chipmunk

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chipmunk,

rodent of the family Sciuridae (squirrelsquirrel,
name for small or medium-sized rodents of the family Sciuridae, found throughout the world except in Australia, Madagascar, and the polar regions; it is applied especially to the tree-living species.
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 family). The chipmunk of the E United States and SE Canada is of the genus Tamias. The body of the common Eastern chipmunk, Tamias striatus, is about 5 to 6 in. (13–15 cm) long; the upper parts are reddish brown or grayish brown with a median black stripe and two black stripes separated by a whitish band along each side. The tail, 4 to 5 in. (10–13 cm) long, is hairy and flattened. Food is transported in the expansible cheek pouches. Chipmunks make underground burrows, often with concealed entrances beneath stone walls or trees. Although chipmunks are usually found near the ground, they are excellent climbers. In its northern range the chipmunk goes underground about the end of October but sleeps deeply only during the coldest period. Food for the winter is stored in the burrow. Chipmunks eat nuts, seeds, berries, and insects. Although they are numerous, these animals are not serious threats to crops. The typical life span is 5 years. The chipmunks of W North America belong, like those of E Asia, to the genus Eutamias. Chipmunks are classified in the phylum ChordataChordata
, phylum of animals having a notochord, or dorsal stiffening rod, as the chief internal skeletal support at some stage of their development. Most chordates are vertebrates (animals with backbones), but the phylum also includes some small marine invertebrate animals.
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, subphylum Vertebrata, class Mammalia, order Rodentia, family Sciuridae.

chipmunk

[′chip‚məŋk]
(vertebrate zoology)
The common name for 18 species of rodents belonging to the tribe Marmotini in the family Sciuridae.

chipmunk

any burrowing sciurine rodent of the genera Tamias of E North America and Eutamias of W North America and Asia, typically having black-striped yellowish fur and cheek pouches for storing food
References in periodicals archive ?
Among rodents (N = 1024 individuals), Apodemus draco (67%) was the most frequently recorded prey item throughout the two years, followed by Tamias sibiricus (17.5%), Rattus norvegicus (11.4%) and A.
Animals serologically analyzed for infection with Borrelia hermsi in 3 locations, Bitterroot Valley, Montana, USA, July 8-September 13, 2013 * Species captured Common name Urocitellus columbianis Columbian ground squirrel Callospermophilus lateralis Golden-mantled ground squirrel Tamias ruficaudus Red-tailed chipmunk Tamias amoenus Yellow-pine chipmunk Tamiasciurus hudsonicus American red squirrel Glaucomys sabrinus Northern flying squirrel Peromyscus maniculatus Deer mouse Zapus princeps Western jumping mouse Total NA No.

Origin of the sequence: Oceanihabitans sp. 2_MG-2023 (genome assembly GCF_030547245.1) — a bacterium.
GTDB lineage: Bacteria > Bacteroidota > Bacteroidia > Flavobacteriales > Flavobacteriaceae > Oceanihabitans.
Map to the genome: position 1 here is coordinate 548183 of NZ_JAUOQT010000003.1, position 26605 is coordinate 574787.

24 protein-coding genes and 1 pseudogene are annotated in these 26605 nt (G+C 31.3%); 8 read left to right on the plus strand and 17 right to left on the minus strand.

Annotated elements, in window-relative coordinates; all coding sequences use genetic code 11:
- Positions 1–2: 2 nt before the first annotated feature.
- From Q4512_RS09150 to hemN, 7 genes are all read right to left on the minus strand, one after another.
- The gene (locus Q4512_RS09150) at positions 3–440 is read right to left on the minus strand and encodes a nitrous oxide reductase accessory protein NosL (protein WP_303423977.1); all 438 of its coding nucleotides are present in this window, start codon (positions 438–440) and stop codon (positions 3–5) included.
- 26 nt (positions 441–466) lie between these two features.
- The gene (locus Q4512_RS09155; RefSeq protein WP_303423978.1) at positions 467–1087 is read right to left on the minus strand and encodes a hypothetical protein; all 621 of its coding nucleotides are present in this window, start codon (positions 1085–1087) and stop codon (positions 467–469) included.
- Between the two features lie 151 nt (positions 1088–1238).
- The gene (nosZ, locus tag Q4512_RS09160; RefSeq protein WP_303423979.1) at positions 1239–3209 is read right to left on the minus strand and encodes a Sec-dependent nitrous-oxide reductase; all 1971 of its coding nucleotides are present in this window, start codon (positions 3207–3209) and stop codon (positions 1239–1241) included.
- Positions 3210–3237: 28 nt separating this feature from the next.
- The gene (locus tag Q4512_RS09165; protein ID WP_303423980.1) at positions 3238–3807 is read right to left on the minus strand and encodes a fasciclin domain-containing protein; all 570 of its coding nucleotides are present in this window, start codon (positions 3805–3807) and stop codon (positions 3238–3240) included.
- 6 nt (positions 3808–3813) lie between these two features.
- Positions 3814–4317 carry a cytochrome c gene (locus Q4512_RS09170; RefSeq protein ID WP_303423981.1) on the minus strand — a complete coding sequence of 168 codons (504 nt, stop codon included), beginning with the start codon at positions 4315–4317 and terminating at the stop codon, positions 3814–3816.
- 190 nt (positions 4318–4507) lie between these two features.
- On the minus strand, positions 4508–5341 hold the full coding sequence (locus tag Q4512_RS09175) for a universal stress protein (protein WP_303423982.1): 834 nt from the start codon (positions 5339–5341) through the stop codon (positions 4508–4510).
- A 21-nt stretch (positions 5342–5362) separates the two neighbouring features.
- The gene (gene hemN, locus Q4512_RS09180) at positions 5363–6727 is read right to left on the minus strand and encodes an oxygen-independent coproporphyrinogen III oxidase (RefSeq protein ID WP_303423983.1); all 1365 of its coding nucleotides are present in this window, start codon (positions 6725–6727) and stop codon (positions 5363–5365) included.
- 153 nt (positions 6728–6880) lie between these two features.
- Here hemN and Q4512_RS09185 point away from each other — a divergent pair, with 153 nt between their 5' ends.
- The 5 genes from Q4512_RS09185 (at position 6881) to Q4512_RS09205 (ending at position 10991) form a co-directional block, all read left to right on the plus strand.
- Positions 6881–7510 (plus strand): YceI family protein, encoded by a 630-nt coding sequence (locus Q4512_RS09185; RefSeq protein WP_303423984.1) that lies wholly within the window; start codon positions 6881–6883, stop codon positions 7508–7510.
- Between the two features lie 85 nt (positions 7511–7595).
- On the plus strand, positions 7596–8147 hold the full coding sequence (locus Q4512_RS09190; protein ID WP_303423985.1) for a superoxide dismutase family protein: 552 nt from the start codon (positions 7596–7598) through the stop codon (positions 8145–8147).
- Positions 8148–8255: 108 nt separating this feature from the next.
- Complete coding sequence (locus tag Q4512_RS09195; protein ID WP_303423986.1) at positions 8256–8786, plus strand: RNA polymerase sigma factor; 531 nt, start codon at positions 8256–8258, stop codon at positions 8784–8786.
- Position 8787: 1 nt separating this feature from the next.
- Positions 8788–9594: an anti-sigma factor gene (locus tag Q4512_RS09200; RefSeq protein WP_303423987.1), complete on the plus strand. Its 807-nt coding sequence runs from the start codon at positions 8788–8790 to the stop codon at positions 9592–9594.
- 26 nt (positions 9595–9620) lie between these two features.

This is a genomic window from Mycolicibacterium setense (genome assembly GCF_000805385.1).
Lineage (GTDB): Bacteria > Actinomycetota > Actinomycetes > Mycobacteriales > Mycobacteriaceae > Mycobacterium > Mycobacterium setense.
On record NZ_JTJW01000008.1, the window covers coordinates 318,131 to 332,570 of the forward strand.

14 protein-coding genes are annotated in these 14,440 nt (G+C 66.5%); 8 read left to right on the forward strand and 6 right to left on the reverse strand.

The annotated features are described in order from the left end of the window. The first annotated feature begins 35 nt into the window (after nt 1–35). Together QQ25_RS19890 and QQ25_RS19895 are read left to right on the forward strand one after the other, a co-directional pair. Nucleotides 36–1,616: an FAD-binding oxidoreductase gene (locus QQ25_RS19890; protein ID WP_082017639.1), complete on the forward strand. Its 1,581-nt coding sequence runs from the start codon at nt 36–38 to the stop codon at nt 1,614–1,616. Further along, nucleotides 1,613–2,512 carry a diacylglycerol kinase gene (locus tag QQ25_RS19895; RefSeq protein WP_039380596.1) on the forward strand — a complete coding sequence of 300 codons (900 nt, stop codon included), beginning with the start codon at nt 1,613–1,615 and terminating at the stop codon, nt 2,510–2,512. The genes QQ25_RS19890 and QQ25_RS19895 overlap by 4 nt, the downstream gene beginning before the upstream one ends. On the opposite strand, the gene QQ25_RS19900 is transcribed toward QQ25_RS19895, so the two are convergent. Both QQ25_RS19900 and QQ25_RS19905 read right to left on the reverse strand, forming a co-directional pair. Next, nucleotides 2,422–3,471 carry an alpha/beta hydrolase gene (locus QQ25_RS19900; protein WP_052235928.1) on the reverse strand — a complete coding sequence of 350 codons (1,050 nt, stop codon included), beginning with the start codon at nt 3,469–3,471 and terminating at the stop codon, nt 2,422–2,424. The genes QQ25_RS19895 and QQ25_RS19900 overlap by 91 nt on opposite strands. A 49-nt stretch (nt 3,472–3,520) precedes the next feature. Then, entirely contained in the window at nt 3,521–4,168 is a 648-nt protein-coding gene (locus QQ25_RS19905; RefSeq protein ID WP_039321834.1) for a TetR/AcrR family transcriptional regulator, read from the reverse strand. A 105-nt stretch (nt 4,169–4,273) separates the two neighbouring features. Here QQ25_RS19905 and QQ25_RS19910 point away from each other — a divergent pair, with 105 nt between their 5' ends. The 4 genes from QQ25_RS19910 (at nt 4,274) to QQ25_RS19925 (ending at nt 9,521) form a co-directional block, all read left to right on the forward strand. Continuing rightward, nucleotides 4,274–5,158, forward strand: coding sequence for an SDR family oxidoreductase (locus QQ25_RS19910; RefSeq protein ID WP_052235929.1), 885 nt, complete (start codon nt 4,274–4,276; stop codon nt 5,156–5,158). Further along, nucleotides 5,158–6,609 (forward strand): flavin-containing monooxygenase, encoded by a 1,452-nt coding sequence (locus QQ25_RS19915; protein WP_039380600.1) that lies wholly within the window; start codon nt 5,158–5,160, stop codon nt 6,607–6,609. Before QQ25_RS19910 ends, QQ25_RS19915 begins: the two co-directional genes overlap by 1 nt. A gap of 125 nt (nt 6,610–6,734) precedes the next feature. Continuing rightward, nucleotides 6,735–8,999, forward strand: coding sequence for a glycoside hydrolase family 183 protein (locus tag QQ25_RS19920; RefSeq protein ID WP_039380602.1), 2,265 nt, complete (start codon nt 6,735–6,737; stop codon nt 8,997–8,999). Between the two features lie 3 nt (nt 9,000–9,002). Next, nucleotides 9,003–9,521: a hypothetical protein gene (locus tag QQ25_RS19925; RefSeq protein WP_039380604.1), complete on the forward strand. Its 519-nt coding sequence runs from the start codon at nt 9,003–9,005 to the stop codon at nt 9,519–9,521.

Eight genera (Blarina, Sorex, Sigmodon, Reithrodontomys, Peromyscus, Ochrotomys, Microtus, and Tamias) and eight different species were captured, with Blarina carolinensis (Soricidae) being the most abundant.
Numerous food-provisioning experiments have been conducted with temperate forest and grassland rodents in the genera Apodemus, Clethrionornys, Microtus, Napeozapus, Neotoma, Peromyscus, Sciurus, Sigmodon, Spermophilus, Tamias, and Tamiasciurus.
For example, in each genus, the species with the largest and most complex burrow systems are distantly related (Tamias striatus and Ta.
Host species tested for Babesia microti reservoir competence, southeastern New York, USA, 2008-2010 * Host species Common name Mammals Blarina brevicauda Northern short-tailed shrew Didelphis virginiana Virginia opossum Glaucomys volans Northern flying squirrel Mephitis mephitis Striped skunk Peromyscus leucopus White-footed mouse Procyon lotor Raccoon Sciurus carolinensis Eastern gray squirrel Sorex cinereus Masked shrew Tamias striatus Eastern chipmunk Tamiasciurus hudsonicus Eastern red squirrel Birds Catharus fuscescens Veery Dumetella carolinensis Gray catbird Hylocichla mustelina Wood thrush Turdus migratorius American robin No.
Among rodent species, Douglas' Squirrel (Tamiasciurus douglasii), Deer Mice (Peromyscus maniculatus), and chipmunks (Tamias spp.) have been photographed predating abandoned Yellow Warbler nests baited with eggs in montane meadows in the Sierra Nevada (Cain and others 2003); we have no data on specific rodent predators of Willow Flycatcher nests in our study region.
Early accounts by Bailey (1905, 1931) reported a sighting of a small tree squirrel in 1902 in the southern part of the Guadalupe Mountains, an observation later discounted by Davis (1940) who claimed the squirrel was probably a chipmunk (Tamias).
During the emergence, cicadas constituted over 51% (by volume) of the diet of short-tailed shrews (Blarina brevicauda) and raccoons (Procyon lotor), while the opossum (Didelphis virginiana), white-footed mouse (Peromyscus leucopus) and eastern chipmunk (Tamias striatus) consumed periodical cicadas in lesser amounts.
Researchers tallied the mutations in mitochondrial DNA extracted from small tissue samples from 244 eastern chipmunks, Tamias striatus, captured at 25 sites in Wisconsin, Illinois, Indiana, and Michigan.
However, it is not uncommon to capture a larger mammal, such as an eastern chipmunk (Tamias striatus; ca.